The website featured a place you could enter your contact information in order to receive updates from the club as they approach their announcement.
Also notable about the website was the fact that it offered potential fans the option to view the information either in English or Spanish.
Or Portugese, Stanford-Geromel's native language.
Omitted from the options were Chinese, which is so common of a language in San Francisco, that public transportation announcements are made in English, Spanish, and Chinese.
Also not present were options to view the website in Tagalog.
According to this SF Gate article, 64.2% of people in the San Francisco-Oakland-Fremont metropolitan area speak English at home. 14% speak Spanish, 7.1% speak Chinese (either Mandarin or Cantonese), and 3.7% speak Tagalog.
Fewer than 0.5% of people speak Portugese.
Naturally, I signed up on the email listserv, eagerly awaiting the club to update from its "Alpha" status.
I was rewarded soon thereafter as the club sent me an email with the subject line "Our First Prank" on Dec. 29.
The club had decided that it would release a fake website, with a fake team name to "prank" people.
The website, which is still up and running here, named the club "Foggers United Association Football Club."
The email explaining the prank gave us this gem: "We promise we'll have some updates next month," it reads. "In the meantime, we'd like to let you in on an inside joke.
"There are a bunch of people digging for information non-stop and spreading rumors. One of the items they are looking into is our name. We thought we would have some fun with them, so last week we got together for beers with 10 of you super fans and come up with a FAKE name and website they could 'discover.'
"If you want to help us prank them, feel free to share on Facebook and Twitter something like the text below. Thanks in advance and happy Tuesday!
"New Bay Area pro soccer team accidentally revealed their name. Check it out before they take it down www.fuafc.com #meetthefoggers"
While this is certainly odd at the very least, I found it funny because they shared an "inside joke" with someone who is presumably one of the people "digging for information non-stop and spreading rumors."
Two weeks later, they released the "Beta" version of their website which included some paragraphs on triangles and technology.
According to the website, the club was interested in triangles because Johann Cruyff thought the triangle shape was the perfect way for three members of a team to keep continued possession.
This is good logic, and something coaches preach from a young age. Bay Area Pro Soccer also mentioned the "Red Triangle," a name for the greater Bay Area region.
As someone who has lived in Northern California for over 20 years, this was the first instance I've heard of the "Red Triangle" being used to describe any region in the state.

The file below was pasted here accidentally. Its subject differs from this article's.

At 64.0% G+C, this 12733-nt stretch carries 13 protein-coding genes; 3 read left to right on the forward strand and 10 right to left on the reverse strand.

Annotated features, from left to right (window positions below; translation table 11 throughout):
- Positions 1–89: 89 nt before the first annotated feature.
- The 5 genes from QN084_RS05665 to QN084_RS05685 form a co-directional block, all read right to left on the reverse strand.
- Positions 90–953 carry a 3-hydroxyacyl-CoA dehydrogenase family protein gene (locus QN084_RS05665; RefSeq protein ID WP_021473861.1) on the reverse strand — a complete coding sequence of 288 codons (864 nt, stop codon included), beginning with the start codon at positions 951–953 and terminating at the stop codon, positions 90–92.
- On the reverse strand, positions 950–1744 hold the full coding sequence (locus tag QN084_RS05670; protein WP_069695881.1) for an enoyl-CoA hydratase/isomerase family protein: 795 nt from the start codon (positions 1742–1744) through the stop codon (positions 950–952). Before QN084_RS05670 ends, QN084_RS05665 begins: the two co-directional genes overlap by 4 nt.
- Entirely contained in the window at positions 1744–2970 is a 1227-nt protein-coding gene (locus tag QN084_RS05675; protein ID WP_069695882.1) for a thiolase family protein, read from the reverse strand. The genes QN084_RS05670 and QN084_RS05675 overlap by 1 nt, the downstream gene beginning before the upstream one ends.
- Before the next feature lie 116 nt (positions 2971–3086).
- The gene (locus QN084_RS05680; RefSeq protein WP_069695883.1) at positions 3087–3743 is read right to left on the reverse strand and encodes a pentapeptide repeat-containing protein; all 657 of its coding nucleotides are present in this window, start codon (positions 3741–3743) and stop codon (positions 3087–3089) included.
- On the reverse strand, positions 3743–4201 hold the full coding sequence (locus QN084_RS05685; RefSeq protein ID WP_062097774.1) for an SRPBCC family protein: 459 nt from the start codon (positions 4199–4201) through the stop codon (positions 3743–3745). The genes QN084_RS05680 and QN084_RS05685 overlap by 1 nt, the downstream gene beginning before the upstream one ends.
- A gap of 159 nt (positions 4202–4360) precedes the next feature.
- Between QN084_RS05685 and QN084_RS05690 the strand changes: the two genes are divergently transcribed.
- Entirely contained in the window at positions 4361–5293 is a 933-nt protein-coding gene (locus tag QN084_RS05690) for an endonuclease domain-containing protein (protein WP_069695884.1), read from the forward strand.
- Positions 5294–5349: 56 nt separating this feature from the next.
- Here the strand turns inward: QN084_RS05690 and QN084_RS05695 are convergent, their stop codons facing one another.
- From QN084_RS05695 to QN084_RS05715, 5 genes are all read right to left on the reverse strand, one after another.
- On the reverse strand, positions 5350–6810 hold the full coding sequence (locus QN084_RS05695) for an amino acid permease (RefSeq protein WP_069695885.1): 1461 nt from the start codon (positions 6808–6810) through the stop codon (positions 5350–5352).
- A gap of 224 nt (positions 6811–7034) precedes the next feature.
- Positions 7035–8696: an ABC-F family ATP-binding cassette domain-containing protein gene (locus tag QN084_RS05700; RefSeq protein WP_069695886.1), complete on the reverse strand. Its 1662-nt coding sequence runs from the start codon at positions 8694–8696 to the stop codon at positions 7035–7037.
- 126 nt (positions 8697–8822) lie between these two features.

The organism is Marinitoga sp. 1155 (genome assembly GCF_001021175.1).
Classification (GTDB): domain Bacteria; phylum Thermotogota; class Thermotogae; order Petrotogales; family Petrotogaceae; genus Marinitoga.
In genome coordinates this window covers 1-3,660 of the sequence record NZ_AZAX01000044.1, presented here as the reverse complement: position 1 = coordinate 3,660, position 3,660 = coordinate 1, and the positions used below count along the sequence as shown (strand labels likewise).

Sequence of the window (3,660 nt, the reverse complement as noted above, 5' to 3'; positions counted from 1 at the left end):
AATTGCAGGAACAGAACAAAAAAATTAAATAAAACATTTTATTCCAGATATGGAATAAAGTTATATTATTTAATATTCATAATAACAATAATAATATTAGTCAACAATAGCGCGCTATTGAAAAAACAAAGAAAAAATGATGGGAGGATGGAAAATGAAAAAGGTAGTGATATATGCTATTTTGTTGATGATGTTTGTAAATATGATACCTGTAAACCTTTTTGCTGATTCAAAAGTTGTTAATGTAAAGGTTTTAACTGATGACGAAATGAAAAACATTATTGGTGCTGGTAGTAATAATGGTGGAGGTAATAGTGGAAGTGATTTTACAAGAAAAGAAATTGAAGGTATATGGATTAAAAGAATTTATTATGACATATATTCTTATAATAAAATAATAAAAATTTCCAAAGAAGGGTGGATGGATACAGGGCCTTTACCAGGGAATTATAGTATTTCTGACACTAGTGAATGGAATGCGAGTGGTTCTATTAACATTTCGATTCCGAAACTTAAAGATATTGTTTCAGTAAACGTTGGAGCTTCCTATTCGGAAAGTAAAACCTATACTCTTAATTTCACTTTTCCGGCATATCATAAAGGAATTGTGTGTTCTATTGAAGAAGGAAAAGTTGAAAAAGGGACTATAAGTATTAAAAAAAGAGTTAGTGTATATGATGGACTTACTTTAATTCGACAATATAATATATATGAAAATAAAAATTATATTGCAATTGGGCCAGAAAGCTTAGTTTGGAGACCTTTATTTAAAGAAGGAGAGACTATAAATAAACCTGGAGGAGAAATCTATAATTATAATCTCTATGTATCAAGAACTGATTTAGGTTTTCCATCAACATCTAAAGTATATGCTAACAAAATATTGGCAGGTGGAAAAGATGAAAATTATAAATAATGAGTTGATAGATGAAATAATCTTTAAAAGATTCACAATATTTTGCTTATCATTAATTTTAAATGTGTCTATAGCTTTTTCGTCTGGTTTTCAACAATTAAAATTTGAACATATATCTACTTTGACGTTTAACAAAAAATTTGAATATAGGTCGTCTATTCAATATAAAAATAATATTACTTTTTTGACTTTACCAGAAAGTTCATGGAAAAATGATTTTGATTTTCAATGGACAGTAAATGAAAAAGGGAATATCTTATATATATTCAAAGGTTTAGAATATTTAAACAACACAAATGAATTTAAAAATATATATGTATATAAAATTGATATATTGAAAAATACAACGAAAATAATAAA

In fact, there is a triangle that represents a region in Northern California that is common slang in the area. Only, it's the "Emerald Triangle," a region near Oregon, which is one of the largest producers of marijuana in the world.
A week after the debut of its new website, Bay Area Pro Soccer graced us with its new logo. I promptly sent out the following tweet:
Yes, this is the SF NASL logo. No, it is not a joke pic.twitter.com/5AjhDk79xO— Evan Ream (@EvanReam) January 21, 2016
I received over 30 responses on the nature of the logo. Not a single response had a positive connotation. Here are some of my favorites:
@EvanReam This crest is so awful that I can't even think of other badly designed logos to compare it to. It's bad in a completely unique way— Bhaskar (@xbhaskarx) January 21, 2016
@EvanReam Can't wait till this is available on a kick ass pog slammer!— Brian Riley (@superbrianland) January 21, 2016
And to put it quite plainly, this last one:
Which brings me to today. Today the SF NASL group released its name via email. And it's bad.
And this was revealed as possible team "swag."
This is a real piece of merch that the SF NASL team sent me in an email. Does it get any more Tyson Zone? pic.twitter.com/LDwE0I4agr— Evan Ream (@EvanReam) January 31, 2016
It's really hard to say much more about the team.
Their stadium plan is unrealistic, and a temporary solution doesn't appear to be any better.
Their website is hilarious in every way.
Their logo is atrocious. And the name. The name is the worst part of it all.
Yes, there is a Delta in Northern California, but it's located in the Sacramento, and trickles into the Suisun Bay, which continues into the San Pablo Bay, which then finally pours into the San Francisco Bay.
Said Delta, called the "Sacramento-San Joaquin River Delta," also doesn't lie in the area allegedly known as the "Red Triangle" (or the Emerald Triangle for that matter).
Coming from the West Coast, a lot of the things the NASL does haven't made sense to me. But this, this is on another level...in another zone. The Tyson Zone.
Evan Ream covers Sacramento Republic FC, and apparently Bay Area Soccer, for the Davis Enterprise. Reach him at email@example.com or follow him on Twitter @EvanReam